A miniature red sports car rolls down a ramp and hits an upright textbook, which sets in motion a domino effect that knocks down two other textbooks, tugs a string, pulls a trigger, fires a Nerf gun, topples a line of wooden letters that spells out “ALEKS”—the name of an online learning program—and continues on without stopping.
That was one of many sections of the gigantic, sprawling “Rube Run” that Robert M. Porto’s 8th grade engineering students from Team 5 constructed at Lawrence School auditorium last Friday, November 22.
“Rube” refers to a Rube Goldberg device, named after cartoonist Rube Goldberg, which is intentionally designed to perform a simple task in an indirect and overly complicated way.
This end-of-trimester project, which took place over two weeks, was the result of funding from the Falmouth Education Foundation, and this is the fourth annual Rube Run.
“Bob Porto, STEM teacher at Lawrence School, is a grantee every year and does phenomenal stuff in his engineering lab; whole-grade events that require kids to use physics and engineering principles,” foundation board president Ellen Barol said. “He has also gotten grants for after-school activities, including bicycling and paddleboarding. He loves to include community service in his classes, and there are many examples around town.”
Mr. Porto thanked the foundation for its support.
“Part of having an engineering program here is because of FEF. It helped us purchase new tools to start up the wood shop here about 10 years ago, and we’ve extended our programs from 8th grade to 7th grade and it has grown from there,” Mr. Porto said. “Last year we built benches, display kiosks and tables using materials purchased with grant money.”
Students have raised additional funds through an annual trash clean-up fundraiser.
For the past three years Mr. Porto and his students have completed a variety of end-of-trimester projects, including the Rube Run, the da Vinci Dash, an Engineering Olympics and an Iditarod-style dog-sled project.
This year’s Rube Run involved more than 75 students, most of whom were hard at work last week setting up individual sections of the massive machine in small groups. Some worked in the auditorium’s lobby; others worked down in the aisles or up on the balcony and the stage.
“By Friday morning, every class aimed to have their sections set up so that we could run through the entire thing from start to finish and work out any kinks,” Mr. Porto said. “It’s organized chaos, with everyone scrambling for most of the day.”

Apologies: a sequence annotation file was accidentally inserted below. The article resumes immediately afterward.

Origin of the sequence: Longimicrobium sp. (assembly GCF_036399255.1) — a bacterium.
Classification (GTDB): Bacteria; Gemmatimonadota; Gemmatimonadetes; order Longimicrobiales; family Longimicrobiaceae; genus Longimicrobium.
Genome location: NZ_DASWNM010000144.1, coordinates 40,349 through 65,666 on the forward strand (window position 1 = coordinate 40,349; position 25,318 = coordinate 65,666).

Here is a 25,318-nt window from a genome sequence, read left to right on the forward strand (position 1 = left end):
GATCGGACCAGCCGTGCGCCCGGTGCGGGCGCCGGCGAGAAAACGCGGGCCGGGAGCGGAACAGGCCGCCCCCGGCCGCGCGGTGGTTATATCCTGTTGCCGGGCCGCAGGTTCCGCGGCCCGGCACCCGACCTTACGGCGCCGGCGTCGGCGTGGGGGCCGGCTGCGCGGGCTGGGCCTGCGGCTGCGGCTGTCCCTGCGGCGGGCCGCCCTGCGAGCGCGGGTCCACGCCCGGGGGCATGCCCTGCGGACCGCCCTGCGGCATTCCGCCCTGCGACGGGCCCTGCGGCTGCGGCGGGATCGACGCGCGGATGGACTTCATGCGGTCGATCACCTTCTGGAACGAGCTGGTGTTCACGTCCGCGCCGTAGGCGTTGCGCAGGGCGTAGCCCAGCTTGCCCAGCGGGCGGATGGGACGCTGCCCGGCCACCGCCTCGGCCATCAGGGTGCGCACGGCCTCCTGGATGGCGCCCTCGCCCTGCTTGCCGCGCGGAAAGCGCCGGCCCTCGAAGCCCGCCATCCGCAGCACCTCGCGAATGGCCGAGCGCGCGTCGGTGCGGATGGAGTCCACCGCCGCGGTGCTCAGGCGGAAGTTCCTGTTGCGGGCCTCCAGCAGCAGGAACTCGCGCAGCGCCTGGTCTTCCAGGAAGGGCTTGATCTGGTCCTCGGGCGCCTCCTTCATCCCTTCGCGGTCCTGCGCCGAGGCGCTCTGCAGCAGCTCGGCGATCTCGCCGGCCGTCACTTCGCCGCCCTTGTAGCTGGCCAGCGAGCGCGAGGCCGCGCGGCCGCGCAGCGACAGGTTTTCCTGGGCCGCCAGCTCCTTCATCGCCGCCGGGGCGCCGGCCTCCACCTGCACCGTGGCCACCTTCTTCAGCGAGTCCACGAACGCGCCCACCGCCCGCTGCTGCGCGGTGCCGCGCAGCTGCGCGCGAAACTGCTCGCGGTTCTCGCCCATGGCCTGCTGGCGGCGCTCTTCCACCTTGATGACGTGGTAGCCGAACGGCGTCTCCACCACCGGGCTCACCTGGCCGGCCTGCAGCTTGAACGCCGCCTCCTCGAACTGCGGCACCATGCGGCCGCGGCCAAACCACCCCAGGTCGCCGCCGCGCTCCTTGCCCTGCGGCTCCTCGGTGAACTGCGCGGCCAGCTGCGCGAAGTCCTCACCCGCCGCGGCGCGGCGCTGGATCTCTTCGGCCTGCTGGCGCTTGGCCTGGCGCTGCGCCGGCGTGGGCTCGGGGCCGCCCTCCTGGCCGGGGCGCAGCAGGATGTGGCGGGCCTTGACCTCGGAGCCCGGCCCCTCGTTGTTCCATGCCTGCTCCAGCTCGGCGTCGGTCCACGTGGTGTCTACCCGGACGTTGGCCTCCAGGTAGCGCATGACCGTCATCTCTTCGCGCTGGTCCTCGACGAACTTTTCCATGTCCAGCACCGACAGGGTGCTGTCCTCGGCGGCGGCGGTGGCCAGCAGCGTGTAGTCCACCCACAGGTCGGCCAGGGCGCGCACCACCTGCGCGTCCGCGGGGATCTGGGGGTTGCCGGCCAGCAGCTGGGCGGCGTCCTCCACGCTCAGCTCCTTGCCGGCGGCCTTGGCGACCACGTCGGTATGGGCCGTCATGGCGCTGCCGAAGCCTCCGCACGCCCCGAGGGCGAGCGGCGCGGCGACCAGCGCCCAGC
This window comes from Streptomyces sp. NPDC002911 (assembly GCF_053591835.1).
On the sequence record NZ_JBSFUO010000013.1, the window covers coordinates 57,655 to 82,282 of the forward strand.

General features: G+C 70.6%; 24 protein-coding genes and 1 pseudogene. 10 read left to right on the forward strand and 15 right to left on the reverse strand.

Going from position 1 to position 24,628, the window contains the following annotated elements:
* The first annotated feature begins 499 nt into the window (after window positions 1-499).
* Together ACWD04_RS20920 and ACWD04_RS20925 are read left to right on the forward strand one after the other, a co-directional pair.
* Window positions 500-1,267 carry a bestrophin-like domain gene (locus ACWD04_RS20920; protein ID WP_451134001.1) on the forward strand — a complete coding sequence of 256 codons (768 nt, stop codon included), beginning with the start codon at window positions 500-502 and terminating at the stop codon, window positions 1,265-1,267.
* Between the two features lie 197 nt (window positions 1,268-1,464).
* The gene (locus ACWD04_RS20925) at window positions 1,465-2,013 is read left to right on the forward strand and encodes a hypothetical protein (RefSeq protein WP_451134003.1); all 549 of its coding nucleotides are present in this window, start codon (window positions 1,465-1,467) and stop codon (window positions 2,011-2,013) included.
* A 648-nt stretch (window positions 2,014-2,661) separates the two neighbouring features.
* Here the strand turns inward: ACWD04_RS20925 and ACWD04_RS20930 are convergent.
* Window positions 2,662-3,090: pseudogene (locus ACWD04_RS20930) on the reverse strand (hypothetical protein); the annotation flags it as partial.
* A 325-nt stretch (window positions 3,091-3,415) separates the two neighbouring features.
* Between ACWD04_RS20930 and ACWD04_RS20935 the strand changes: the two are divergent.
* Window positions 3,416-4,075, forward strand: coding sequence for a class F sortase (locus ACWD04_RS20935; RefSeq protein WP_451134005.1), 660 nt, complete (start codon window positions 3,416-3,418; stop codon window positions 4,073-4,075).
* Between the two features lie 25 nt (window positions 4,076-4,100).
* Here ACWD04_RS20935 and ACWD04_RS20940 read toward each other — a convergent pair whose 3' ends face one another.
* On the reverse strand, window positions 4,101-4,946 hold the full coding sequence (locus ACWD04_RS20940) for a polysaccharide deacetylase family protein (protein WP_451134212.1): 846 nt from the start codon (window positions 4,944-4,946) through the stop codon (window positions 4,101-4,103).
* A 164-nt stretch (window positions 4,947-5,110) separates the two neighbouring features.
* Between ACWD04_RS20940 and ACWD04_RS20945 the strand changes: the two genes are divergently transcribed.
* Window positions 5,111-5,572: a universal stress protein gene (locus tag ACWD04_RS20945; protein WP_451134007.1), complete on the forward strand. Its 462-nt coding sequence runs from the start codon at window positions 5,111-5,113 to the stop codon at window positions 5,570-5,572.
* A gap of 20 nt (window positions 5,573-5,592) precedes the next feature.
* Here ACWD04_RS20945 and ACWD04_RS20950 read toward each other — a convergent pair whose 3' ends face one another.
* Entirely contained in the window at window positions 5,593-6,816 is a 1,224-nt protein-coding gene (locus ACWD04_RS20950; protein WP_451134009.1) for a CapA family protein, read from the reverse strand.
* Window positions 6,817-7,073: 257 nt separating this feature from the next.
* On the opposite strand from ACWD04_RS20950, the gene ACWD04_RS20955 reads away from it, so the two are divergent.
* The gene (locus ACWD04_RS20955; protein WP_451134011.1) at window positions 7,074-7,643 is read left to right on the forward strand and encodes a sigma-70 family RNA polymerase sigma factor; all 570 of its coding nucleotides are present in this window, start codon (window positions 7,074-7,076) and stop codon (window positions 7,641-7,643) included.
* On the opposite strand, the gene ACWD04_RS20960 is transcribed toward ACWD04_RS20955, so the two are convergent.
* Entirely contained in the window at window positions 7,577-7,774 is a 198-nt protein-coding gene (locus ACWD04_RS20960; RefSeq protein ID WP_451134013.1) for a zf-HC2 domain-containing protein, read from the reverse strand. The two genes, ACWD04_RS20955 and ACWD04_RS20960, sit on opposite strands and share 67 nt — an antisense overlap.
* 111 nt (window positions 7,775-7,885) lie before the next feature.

Parts of the different interconnected sections included dominoes, marbles, vacuum tubes, bowling balls, blow-up globes, strings, ropes, tables, chairs, drills, nails, tape, aluminum foil, wooden structures, ladders, signs and more.
There are also visual nods to concepts from English, math and other subjects, such as a math teacher’s face on a wooden sign.
Thomas Ghossien’s three-person group used a model Ghostbusters car that goes down a ramp and strikes a series of wood pieces that turn on a slide projector that shows a slideshow on a wall screen.
“It’s all pretty fragile, so we have to make sure we don’t knock things over in advance,” he said. “It’s a lot of fun.”
Nearby, Connor Moniz tests out his group’s section, which includes an air compressor and an inflatable waving person.
Terrance Ray and Louis Yuricic-Farrar are among the students recording the construction and interviewing their fellow students on iPads.
Mr. Porto will edit together some of the best shots from last Friday’s test runs to be shown online and in the school cafeteria.
“Some schools around the country will compete with one another by trying to capture the entire Rube Goldberg device operating in single tracking shot, but that’s a bit too complicated for our purposes,” he said.
At the section with the sports car and the ALEKS letters, Jackson Falcone and Grace Gavin had a successful test of their section and worked to put all their pieces back in place.
“There’s a lot going on, and it looks a little crazy, but I think it’s all going to work,” Jackson said.
And later that day the Rube Run succeeded, with balloons and confetti raining down from a rainbow banner after the final step.
To view a video of the Rube Run, visit drive.google.com/file/d/1IRhCYFUpb8vn21ytcc_i2V3gzL_9WYcM/view.